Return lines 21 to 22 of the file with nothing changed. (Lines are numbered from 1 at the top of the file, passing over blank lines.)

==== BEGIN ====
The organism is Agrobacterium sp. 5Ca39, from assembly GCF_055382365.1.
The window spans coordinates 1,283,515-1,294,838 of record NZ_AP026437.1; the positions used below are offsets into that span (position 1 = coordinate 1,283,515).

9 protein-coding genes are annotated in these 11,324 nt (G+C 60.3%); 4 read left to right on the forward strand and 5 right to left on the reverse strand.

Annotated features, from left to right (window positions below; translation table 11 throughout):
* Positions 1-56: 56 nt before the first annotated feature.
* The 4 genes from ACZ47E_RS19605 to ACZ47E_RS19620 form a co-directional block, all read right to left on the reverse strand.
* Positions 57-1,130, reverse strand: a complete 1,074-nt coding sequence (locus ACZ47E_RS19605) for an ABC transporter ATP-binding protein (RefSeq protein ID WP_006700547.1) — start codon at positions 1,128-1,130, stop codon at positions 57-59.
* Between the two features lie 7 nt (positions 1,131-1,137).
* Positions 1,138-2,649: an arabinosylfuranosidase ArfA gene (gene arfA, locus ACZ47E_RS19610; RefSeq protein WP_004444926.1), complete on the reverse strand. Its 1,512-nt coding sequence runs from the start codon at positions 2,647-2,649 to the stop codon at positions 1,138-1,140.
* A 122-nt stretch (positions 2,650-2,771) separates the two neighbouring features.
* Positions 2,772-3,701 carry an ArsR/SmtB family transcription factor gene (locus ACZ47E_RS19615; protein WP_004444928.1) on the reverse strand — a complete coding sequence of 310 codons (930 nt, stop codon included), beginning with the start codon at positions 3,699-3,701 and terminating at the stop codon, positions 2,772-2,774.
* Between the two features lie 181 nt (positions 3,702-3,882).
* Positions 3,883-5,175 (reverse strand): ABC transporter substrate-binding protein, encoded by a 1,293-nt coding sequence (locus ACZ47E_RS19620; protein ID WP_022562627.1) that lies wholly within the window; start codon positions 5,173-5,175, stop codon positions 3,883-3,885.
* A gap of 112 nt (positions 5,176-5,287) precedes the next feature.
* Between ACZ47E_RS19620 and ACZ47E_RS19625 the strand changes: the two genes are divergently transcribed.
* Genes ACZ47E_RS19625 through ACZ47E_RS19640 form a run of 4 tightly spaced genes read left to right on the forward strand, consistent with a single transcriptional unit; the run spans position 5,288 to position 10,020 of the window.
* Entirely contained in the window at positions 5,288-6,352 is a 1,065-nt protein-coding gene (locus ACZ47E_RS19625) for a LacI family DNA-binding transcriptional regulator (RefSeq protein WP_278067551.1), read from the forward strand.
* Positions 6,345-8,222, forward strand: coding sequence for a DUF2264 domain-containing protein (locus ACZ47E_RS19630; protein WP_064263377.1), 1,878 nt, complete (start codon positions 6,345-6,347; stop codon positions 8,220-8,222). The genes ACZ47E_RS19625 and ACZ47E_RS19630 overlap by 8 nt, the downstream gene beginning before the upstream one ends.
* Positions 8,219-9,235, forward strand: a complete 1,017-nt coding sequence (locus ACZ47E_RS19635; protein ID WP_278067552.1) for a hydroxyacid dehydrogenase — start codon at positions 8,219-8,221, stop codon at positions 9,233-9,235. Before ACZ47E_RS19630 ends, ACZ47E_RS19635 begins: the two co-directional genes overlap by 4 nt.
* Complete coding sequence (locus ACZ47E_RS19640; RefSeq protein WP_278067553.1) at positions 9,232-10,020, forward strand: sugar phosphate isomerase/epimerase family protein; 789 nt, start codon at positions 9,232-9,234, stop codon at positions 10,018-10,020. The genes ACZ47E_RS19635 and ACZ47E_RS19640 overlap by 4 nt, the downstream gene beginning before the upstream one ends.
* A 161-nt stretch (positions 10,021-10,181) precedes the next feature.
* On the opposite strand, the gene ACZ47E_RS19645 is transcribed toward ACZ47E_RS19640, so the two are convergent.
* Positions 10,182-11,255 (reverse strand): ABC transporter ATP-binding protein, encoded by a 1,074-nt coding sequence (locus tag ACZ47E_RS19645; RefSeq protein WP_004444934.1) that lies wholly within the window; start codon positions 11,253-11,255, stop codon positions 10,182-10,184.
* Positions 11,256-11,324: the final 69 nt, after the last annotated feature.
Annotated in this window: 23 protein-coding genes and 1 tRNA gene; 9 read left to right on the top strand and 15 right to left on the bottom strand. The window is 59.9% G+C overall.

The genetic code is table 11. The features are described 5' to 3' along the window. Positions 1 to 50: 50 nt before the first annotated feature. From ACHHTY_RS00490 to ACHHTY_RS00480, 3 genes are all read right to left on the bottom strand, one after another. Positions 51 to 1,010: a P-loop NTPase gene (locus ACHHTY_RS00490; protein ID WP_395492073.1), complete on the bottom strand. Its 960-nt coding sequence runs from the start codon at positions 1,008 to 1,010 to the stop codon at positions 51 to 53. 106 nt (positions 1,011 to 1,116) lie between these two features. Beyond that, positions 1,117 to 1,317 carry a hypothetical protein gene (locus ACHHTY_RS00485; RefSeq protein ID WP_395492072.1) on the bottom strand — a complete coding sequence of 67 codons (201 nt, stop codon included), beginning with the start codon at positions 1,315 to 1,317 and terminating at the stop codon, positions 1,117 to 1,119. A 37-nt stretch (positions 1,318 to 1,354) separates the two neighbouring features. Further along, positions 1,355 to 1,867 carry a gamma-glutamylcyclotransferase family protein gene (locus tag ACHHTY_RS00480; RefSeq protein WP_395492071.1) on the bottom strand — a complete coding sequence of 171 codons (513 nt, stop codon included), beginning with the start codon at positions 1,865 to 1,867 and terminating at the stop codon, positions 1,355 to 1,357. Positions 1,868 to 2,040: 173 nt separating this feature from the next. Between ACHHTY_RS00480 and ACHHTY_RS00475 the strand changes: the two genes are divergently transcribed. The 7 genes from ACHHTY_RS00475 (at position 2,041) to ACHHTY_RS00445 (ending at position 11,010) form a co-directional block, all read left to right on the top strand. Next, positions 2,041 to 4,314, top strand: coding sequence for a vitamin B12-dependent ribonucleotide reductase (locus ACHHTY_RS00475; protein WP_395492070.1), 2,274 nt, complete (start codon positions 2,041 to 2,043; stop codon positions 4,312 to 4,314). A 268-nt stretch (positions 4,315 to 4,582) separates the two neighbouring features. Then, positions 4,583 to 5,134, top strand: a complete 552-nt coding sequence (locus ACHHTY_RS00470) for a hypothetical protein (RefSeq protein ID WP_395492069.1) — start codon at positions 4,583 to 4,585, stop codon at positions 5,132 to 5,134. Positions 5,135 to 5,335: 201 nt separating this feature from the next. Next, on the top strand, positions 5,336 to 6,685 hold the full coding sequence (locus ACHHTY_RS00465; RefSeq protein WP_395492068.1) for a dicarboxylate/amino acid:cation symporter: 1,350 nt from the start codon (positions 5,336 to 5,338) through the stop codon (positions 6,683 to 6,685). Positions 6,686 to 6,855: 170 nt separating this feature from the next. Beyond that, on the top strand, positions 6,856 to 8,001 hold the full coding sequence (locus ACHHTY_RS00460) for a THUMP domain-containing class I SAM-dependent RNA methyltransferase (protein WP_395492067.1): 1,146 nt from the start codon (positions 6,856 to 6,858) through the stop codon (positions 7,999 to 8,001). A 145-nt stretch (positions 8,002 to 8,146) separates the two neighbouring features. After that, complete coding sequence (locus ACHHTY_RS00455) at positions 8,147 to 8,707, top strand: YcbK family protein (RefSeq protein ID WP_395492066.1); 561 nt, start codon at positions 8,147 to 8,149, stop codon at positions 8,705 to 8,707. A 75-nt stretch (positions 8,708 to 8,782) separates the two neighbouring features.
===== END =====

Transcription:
* A 161-nt stretch (positions 10,021-10,181) precedes the next feature.
* On the opposite strand, the gene ACZ47E_RS19645 is transcribed toward ACZ47E_RS19640, so the two are convergent.